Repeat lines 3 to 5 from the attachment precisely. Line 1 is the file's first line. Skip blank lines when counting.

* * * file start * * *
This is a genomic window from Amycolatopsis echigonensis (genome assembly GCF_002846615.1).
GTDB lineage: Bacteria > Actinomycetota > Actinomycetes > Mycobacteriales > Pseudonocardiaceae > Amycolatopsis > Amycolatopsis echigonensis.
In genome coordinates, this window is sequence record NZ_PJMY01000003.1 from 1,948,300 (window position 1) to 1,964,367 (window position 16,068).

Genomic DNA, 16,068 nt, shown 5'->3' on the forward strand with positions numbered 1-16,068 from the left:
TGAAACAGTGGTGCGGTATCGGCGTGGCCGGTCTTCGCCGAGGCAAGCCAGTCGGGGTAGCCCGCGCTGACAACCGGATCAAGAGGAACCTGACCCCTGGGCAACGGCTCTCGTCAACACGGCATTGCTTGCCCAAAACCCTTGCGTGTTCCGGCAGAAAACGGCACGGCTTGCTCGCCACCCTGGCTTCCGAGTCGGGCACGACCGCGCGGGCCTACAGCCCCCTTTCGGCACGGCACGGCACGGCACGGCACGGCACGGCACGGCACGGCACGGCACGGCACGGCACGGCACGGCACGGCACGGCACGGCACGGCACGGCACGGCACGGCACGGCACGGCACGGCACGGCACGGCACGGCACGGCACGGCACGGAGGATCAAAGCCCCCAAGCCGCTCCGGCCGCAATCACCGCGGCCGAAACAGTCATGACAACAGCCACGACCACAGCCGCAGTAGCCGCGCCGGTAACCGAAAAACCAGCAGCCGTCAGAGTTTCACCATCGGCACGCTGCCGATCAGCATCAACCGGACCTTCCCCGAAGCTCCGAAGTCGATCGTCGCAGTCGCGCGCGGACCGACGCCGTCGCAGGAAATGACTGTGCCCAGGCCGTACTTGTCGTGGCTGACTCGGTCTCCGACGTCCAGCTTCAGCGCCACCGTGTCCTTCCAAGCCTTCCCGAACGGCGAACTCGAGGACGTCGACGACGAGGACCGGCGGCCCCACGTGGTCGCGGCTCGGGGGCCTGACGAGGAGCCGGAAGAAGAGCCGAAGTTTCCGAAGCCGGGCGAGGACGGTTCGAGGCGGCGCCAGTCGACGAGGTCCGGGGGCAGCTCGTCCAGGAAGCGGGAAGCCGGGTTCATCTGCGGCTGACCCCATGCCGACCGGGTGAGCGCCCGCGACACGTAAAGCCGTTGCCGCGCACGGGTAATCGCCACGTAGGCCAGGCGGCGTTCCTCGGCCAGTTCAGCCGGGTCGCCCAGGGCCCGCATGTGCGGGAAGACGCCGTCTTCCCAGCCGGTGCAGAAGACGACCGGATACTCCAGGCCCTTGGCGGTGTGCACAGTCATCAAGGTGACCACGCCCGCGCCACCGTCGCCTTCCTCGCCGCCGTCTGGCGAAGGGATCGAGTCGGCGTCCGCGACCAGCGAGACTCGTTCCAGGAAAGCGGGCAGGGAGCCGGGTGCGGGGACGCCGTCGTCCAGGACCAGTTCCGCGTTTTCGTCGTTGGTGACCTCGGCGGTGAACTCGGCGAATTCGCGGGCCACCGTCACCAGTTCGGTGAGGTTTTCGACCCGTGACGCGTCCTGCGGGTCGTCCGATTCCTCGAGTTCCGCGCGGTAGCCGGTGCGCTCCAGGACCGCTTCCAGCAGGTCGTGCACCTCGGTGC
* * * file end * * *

In genome coordinates, this window is sequence record NZ_PJMY01000003.1 from 1,948,300 (window position 1) to 1,964,367 (window position 16,068).

Genomic DNA, 16,068 nt, shown 5'->3' on the forward strand with positions numbered 1-16,068 from the left:
TGAAACAGTGGTGCGGTATCGGCGTGGCCGGTCTTCGCCGAGGCAAGCCAGTCGGGGTAGCCCGCGCTGACAACCGGATCAAGAGGAACCTGACCCCTGGGCAACGGCTCTCGTCAACACGGCATTGCTTGCCCAAAACCCTTGCGTGTTCCGGCAGAAAACGGCACGGCTTGCTCGCCACCCTGGCTTCCGAGTCGGGCACGACCGCGCGGGCCTACAGCCCCCTTTCGGCACGGCACGGCACGGCACGGCACGGCACGGCACGGCACGGCACGGCACGGCACGGCACGGCACGGCACGGCACGGCACGGCACGGCACGGCACGGCACGGCACGGCACGGCACGGCACGGCACGGCACGGCACGGCACGGCACGGAGGATCAAAGCCCCCAAGCCGCTCCGGCCGCAATCACCGCGGCCGAAACAGTCATGACAACAGCCACGACCACAGCCGCAGTAGCCGCGCCGGTAACCGAAAAACCAGCAGCCGTCAGAGTTTCACCATCGGCACGCTGCCGATCAGCATCAACCGGACCTTCCCCGAAGCTCCGAAGTCGATCGTCGCAGTCGCGCGCGGACCGACGCCGTCGCAGGAAATGACTGTGCCCAGGCCGTACTTGTCGTGGCTGACTCGGTCTCCGACGTCCAGCTTCAGCGCCACCGTGTCCTTCCAAGCCTTCCCGAACGGCGAACTCGAGGACGTCGACGACGAGGACCGGCGGCCCCACGTGGTCGCGGCTCGGGGGCCTGACGAGGAGCCGGAAGAAGAGCCGAAGTTTCCGAAGCCGGGCGAGGACGGTTCGAGGCGGCGCCAGTCGACGAGGTCCGGGGGCAGCTCGTCCAGGAAGCGGGAAGCCGGGTTCATCTGCGGCTGACCCCATGCCGACCGGGTGAGCGCCCGCGACACGTAAAGCCGTTGCCGCGCACGGGTAATCGCCACGTAGGCCAGGCGGCGTTCCTCGGCCAGTTCAGCCGGGTCGCCCAGGGCCCGCATGTGCGGGAAGACGCCGTCTTCCCAGCCGGTGCAGAAGACGACCGGATACTCCAGGCCCTTGGCGGTGTGCACAGTCATCAAGGTGACCACGCCCGCGCCACCGTCGCCTTCCTCGCCGCCGTCTGGCGAAGGGATCGAGTCGGCGTCCGCGACCAGCGAGACTCGTTCCAGGAAAGCGGGCAGGGAGCCGGGTGCGGGGACGCCGTCGTCCAGGACCAGTTCCGCGTTTTCGTCGTTGGTGACCTCGGCGGTGAACTCGGCGAATTCGCGGGCCACCGTCACCAGTTCGGTGAGGTTTTCGACCCGTGACGCGTCCTGCGGGTCGTCCGATTCCTCGAGTTCCGCGCGGTAGCCGGTGCGCTCCAGGACCGCTTCCAGCAGGTCGTGCACCTCGGTGC